Preparations for death are varied

By DAVID MOON, Moon Capital Management, LLC
May 22, 2011

Researchers in Madrid claim to be able to measure the rate at which a person is dying and plan to begin selling a life-expectancy test by the end of this year.

For $700 you will be able to measure the length of your telomeres - the tips of certain chromosomes which shorten as you age. Scientists claim this will provide an approximation of your date of death.

Like Charlie Munger, all I really want to know is where I’m going to die so I’ll never go there.

Unless I can figure out how to pull that off, I will die. So will you. So have too many people in my life recently. Old ones and young ones. Healthy ones and sick ones.

It has reminded me that there is a lot more to preparing for death than simply writing a will.

But a will is one of the steps. If you are reading this, you should have a clear, non-ambiguous will. It doesn’t matter if you think you don’t have any money or not. My father’s estate was worth a grand total of $55,000. None of the siblings fought over it, but there were other family members who hired lawyers and filed suits – over a piece of $55,000.

You need some other documents, as well. A lawyer will tell you what they are.

There is, of course, spiritual preparation. Every tradition with which I’m familiar accommodates preparation at any time, but encourages it as early and regularly as possible.

Closely connected with your spiritual preparedness is your emotional preparedness. One of the best tools I’ve seen for learning about your parents or teaching your kids about yourself is a small book, “Questions for my Father” by Vincent Staniforth. It’s $10 at Amazon. If you don’t like it, I will buy it from you.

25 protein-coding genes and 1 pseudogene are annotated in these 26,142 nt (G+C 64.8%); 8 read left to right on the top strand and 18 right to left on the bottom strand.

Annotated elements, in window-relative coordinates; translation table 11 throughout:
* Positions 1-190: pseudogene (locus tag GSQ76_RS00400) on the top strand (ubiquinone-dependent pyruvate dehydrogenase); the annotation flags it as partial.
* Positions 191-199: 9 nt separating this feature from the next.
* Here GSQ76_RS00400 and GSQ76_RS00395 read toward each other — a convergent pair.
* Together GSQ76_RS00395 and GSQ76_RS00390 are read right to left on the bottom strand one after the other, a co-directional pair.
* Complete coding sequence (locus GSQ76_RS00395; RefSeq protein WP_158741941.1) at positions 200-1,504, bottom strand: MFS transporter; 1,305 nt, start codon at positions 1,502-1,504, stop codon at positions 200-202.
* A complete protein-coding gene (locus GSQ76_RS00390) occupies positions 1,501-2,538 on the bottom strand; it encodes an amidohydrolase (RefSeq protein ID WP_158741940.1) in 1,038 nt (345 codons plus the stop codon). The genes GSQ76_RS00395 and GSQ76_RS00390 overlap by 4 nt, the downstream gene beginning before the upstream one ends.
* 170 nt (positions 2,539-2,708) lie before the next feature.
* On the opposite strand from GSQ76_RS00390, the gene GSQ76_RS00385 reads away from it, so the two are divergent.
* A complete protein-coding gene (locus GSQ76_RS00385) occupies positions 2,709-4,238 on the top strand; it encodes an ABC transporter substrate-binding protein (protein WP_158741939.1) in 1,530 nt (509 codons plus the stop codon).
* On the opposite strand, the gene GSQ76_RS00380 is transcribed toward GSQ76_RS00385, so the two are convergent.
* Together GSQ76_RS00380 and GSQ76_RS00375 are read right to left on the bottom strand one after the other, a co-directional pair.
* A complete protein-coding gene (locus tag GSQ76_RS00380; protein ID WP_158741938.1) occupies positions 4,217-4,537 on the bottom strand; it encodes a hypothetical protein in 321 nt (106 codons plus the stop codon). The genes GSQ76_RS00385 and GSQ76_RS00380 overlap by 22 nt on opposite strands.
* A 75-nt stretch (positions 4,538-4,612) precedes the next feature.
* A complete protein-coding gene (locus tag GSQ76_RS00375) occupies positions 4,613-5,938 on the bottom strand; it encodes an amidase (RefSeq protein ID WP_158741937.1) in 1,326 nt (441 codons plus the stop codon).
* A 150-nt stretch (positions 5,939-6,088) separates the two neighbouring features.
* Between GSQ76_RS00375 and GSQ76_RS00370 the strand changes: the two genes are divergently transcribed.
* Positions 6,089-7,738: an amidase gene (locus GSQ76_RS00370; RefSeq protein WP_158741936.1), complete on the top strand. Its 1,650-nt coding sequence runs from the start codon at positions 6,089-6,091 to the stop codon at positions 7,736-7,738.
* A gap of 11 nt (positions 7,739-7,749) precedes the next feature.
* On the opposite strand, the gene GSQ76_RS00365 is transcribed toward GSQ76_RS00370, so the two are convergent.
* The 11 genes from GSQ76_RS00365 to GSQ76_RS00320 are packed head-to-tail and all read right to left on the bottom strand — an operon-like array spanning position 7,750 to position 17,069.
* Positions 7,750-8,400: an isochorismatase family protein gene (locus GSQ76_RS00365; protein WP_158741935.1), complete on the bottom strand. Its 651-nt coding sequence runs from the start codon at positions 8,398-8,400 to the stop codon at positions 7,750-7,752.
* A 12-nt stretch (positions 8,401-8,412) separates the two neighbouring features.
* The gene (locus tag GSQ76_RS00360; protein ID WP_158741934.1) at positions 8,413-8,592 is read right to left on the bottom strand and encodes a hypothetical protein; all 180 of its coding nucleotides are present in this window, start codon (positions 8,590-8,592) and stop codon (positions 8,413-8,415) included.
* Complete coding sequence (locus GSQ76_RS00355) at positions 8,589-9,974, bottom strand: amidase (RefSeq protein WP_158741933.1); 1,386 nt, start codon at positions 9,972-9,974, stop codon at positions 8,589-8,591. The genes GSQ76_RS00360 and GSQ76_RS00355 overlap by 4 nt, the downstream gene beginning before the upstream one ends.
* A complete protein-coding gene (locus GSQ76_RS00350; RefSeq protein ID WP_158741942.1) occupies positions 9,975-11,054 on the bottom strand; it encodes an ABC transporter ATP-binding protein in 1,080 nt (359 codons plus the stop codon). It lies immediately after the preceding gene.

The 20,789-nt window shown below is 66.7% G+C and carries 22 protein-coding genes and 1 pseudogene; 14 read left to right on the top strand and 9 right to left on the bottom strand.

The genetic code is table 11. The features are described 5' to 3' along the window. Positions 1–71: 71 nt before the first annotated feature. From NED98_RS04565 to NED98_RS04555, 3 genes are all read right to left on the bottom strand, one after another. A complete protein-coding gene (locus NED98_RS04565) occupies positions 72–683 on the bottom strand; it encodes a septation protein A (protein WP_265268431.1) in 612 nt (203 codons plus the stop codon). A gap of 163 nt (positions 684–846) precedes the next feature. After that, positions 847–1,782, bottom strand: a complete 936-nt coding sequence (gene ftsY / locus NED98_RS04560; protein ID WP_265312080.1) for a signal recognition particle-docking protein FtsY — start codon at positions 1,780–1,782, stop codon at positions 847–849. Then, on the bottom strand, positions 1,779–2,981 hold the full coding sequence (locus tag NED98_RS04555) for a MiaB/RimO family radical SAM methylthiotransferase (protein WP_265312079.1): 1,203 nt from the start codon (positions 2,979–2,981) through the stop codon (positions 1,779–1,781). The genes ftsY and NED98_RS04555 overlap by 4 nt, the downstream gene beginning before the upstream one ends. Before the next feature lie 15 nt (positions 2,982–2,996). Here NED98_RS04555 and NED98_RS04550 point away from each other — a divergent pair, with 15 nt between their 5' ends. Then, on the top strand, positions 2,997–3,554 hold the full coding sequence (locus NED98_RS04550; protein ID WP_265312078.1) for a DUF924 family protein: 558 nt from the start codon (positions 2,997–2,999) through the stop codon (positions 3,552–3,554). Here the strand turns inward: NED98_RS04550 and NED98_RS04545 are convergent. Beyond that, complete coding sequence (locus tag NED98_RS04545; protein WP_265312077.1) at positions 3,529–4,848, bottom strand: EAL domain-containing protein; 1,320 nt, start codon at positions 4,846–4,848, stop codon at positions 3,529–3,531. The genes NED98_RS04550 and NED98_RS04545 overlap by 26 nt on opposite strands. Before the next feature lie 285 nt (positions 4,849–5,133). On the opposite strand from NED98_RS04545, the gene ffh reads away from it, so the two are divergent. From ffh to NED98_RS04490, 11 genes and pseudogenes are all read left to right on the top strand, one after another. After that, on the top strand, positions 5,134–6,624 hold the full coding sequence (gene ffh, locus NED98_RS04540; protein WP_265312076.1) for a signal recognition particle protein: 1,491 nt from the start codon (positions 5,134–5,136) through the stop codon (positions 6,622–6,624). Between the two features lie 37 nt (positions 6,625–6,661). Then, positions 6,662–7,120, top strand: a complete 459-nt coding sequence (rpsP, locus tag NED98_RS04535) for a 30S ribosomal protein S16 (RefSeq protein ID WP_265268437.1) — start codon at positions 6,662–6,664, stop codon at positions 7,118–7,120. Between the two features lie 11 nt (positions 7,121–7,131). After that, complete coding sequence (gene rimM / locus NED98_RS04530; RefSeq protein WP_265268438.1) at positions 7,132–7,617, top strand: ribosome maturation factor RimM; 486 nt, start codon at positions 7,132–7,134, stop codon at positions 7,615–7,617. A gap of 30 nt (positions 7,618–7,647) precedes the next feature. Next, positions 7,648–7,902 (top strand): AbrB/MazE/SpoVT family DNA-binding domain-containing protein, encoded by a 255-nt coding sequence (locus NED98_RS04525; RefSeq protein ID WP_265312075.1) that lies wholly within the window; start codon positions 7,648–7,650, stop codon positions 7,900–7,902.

You will learn things you ought to know – both about your parents and yourself, as well. Write them down. Pass them on to your kids.

Clean your house and garage regularly. You should have a garage sale or ideally, move every ten years to force you to purge. It is unfair to your kids to make them crawl over boxes that haven’t been opened since you got them out of your parent’s attic when they died 27 years ago.

If you’re a survivor responsible for planning a funeral service, be practical. Any time you struggle deciding between two options, make the sensible decision rather than the emotional one.

Make lists. If you have some cash hidden in the back of the trash compactor, don’t just tell someone, write it down in a file where you also list your bank accounts, automobiles, retirement accounts, etc. You want to leave assets to your family, friends or other designees, not the folks who buy your house.

Let go of family secrets. They are neither healthy nor fair. And the secret keeper is often relieved of a burden when she discovers that the secret wasn’t a secret, anyway.

David Moon is president of Moon Capital Management, a Knoxville-based investment management firm. This article originally appeared in the News Sentinel (Knoxville, TN).

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